At the Farmers Market: Hepp’s Salt Bar – Calabasas Patch
There are tapa bars and taco bars, margarita bars and martini bars. Have you ever heard of a salt bar?
Patch came across one at the Calabasas Farmers Market last Saturday, featuring premium gourmet salts from far-away corners of the world.
Owner and president Brian Hepp left the corporate world before stumbling upon the salt-bar idea. “I wanted to start something novel and unique,” he said.
He started Hepp’s Salt Bar in January 2011 with eight kinds of salt in three farmers markets. He now carries 19 salt varieties and has a presence in 12 farmers markets all over the Southland.
A salt for every dish
All the premium gourmet salts are 100 percent natural with no additives or anti-caking agents, according to Hepp, who tests all of them in his kitchen. They come in different colors, textures and flavors.
“Some are good for cooking while some are good for finishing or garnishing a dish,” said Julie Bartleson, a staff member.
There are eight kinds of cooking salts, including the Sel Gris de Guarande from the coast of Brazil. “This is what I would suggest to people who are looking for a low sodium variety or if they are just looking to replace their table salt,” Hepp said.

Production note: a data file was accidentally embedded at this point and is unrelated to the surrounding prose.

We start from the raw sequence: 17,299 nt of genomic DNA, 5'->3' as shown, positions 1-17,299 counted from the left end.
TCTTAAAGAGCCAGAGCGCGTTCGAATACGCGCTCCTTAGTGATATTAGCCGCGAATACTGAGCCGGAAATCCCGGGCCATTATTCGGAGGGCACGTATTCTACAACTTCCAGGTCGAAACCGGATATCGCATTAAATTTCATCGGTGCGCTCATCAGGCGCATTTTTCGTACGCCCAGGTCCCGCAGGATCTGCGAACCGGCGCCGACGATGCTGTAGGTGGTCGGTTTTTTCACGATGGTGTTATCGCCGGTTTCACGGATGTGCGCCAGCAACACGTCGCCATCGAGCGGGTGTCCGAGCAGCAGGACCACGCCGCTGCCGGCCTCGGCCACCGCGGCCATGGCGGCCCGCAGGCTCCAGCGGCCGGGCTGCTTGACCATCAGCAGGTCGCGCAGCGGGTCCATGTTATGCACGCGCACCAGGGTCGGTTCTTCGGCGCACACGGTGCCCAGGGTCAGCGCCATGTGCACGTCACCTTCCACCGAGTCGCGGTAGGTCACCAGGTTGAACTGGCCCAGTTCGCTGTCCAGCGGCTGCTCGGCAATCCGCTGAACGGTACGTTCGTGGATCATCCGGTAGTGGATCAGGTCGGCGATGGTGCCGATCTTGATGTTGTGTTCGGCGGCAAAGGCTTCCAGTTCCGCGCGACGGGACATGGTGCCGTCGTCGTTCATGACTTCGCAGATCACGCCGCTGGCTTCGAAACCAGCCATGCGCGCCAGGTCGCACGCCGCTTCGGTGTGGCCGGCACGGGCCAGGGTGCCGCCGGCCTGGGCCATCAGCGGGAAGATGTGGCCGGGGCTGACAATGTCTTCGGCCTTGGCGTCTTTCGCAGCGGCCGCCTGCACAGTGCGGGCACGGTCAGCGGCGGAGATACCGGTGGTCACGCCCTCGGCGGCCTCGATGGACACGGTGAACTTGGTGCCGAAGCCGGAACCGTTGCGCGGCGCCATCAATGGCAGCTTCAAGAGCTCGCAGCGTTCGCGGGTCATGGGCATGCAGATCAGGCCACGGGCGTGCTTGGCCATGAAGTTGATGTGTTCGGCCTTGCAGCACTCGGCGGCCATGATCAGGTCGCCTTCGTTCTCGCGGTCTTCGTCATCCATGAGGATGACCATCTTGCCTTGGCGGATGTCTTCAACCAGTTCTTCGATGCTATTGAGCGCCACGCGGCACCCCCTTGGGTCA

The other cooking salts include the Alaea Hawaiian salt, which is good for roasting, grilling, spice blends and soups. Another cooking salt variety is the Bolivian Rose, which is suitable for seafood, sauces and brines.
The 11 finishing salt varieties include the black truffle, “the most flavorful salt in the whole world,” according to Hepp. Composed of Italian sea salt mixed with dried black truffles from the Abruzzi region of Italy, this very popular salt is the perfect garnish for egg and pasta dishes.
Fleur de Sel is another type of finishing salt. It is best used on vegetables, salads and roasted meat dishes.
Hepp was quick to point something out about salt usage. “There are no hard and fast rules in cooking. We merely have suggestions for using them based on our own experience,” he said.
All the salt varieties are Kosher, except for one. Averaging $5 for a 3.5-ounce jar at the farmers markets (higher prices online include shipping), the salts came from Hawaii, the Himalayas, Brazil, Bolivia, France, Cyprus and Italy.
Get your salt fix
When asked about his plans, Hepp said, “We’ll continue to add and scout for more varieties as we get more feedback.”
“So far, the response has been encouraging and phenomenal,” he described the responses he’s been getting in the different farmers markets.
Get your salt fix at any of the 12 farmers markets around the Southland or order online.
The Calabasas Farmers Market is open from 8 am to 1 pm every Saturday at 23504 Calabasas Road, across the street from the Sagebrush Cantina.
May 30 2011